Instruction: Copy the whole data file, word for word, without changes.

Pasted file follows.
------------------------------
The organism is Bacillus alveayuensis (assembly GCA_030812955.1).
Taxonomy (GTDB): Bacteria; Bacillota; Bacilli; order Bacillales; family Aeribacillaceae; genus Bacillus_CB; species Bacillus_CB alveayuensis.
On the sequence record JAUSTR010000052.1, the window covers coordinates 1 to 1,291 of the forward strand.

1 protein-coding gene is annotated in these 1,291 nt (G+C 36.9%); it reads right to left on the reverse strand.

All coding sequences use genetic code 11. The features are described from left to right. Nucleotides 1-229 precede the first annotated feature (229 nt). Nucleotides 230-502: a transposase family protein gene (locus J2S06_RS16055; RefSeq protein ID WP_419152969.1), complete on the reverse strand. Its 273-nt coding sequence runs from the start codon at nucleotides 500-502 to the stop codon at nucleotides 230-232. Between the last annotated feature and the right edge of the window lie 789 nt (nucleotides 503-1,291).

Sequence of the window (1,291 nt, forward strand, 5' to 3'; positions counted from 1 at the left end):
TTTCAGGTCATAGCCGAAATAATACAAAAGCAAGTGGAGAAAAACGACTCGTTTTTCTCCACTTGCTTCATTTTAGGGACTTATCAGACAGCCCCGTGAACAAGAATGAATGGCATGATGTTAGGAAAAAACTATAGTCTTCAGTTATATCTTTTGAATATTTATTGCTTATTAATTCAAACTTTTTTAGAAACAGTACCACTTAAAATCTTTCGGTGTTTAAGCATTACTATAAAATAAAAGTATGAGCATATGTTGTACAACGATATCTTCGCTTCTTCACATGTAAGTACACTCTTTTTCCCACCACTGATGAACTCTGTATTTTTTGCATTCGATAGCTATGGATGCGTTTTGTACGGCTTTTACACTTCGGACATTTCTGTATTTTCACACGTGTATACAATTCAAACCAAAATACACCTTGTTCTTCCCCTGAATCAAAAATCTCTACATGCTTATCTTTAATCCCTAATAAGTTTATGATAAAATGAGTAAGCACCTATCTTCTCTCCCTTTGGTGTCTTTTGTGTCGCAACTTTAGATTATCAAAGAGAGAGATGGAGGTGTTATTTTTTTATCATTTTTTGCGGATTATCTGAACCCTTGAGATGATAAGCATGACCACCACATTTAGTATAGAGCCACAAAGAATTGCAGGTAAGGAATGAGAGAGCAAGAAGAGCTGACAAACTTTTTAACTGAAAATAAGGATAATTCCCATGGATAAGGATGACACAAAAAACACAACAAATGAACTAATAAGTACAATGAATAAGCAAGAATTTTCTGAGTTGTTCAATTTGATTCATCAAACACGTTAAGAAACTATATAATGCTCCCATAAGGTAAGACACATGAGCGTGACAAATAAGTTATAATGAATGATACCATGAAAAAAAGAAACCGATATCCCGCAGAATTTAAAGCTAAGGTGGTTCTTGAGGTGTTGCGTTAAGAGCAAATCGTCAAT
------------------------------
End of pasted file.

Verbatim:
The organism is Bacillus alveayuensis (assembly GCA_030812955.1).
Taxonomy (GTDB): Bacteria; Bacillota; Bacilli; order Bacillales; family Aeribacillaceae; genus Bacillus_CB; species Bacillus_CB alveayuensis.
On the sequence record JAUSTR010000052.1, the window covers coordinates 1 to 1,291 of the forward strand.

1 protein-coding gene is annotated in these 1,291 nt (G+C 36.9%); it reads right to left on the reverse strand.

All coding sequences use genetic code 11. The features are described from left to right. Nucleotides 1-229 precede the first annotated feature (229 nt). Nucleotides 230-502: a transposase family protein gene (locus J2S06_RS16055; RefSeq protein ID WP_419152969.1), complete on the reverse strand. Its 273-nt coding sequence runs from the start codon at nucleotides 500-502 to the stop codon at nucleotides 230-232. Between the last annotated feature and the right edge of the window lie 789 nt (nucleotides 503-1,291).

Sequence of the window (1,291 nt, forward strand, 5' to 3'; positions counted from 1 at the left end):
TTTCAGGTCATAGCCGAAATAATACAAAAGCAAGTGGAGAAAAACGACTCGTTTTTCTCCACTTGCTTCATTTTAGGGACTTATCAGACAGCCCCGTGAACAAGAATGAATGGCATGATGTTAGGAAAAAACTATAGTCTTCAGTTATATCTTTTGAATATTTATTGCTTATTAATTCAAACTTTTTTAGAAACAGTACCACTTAAAATCTTTCGGTGTTTAAGCATTACTATAAAATAAAAGTATGAGCATATGTTGTACAACGATATCTTCGCTTCTTCACATGTAAGTACACTCTTTTTCCCACCACTGATGAACTCTGTATTTTTTGCATTCGATAGCTATGGATGCGTTTTGTACGGCTTTTACACTTCGGACATTTCTGTATTTTCACACGTGTATACAATTCAAACCAAAATACACCTTGTTCTTCCCCTGAATCAAAAATCTCTACATGCTTATCTTTAATCCCTAATAAGTTTATGATAAAATGAGTAAGCACCTATCTTCTCTCCCTTTGGTGTCTTTTGTGTCGCAACTTTAGATTATCAAAGAGAGAGATGGAGGTGTTATTTTTTTATCATTTTTTGCGGATTATCTGAACCCTTGAGATGATAAGCATGACCACCACATTTAGTATAGAGCCACAAAGAATTGCAGGTAAGGAATGAGAGAGCAAGAAGAGCTGACAAACTTTTTAACTGAAAATAAGGATAATTCCCATGGATAAGGATGACACAAAAAACACAACAAATGAACTAATAAGTACAATGAATAAGCAAGAATTTTCTGAGTTGTTCAATTTGATTCATCAAACACGTTAAGAAACTATATAATGCTCCCATAAGGTAAGACACATGAGCGTGACAAATAAGTTATAATGAATGATACCATGAAAAAAAGAAACCGATATCCCGCAGAATTTAAAGCTAAGGTGGTTCTTGAGGTGTTGCGTTAAGAGCAAATCGTCAAT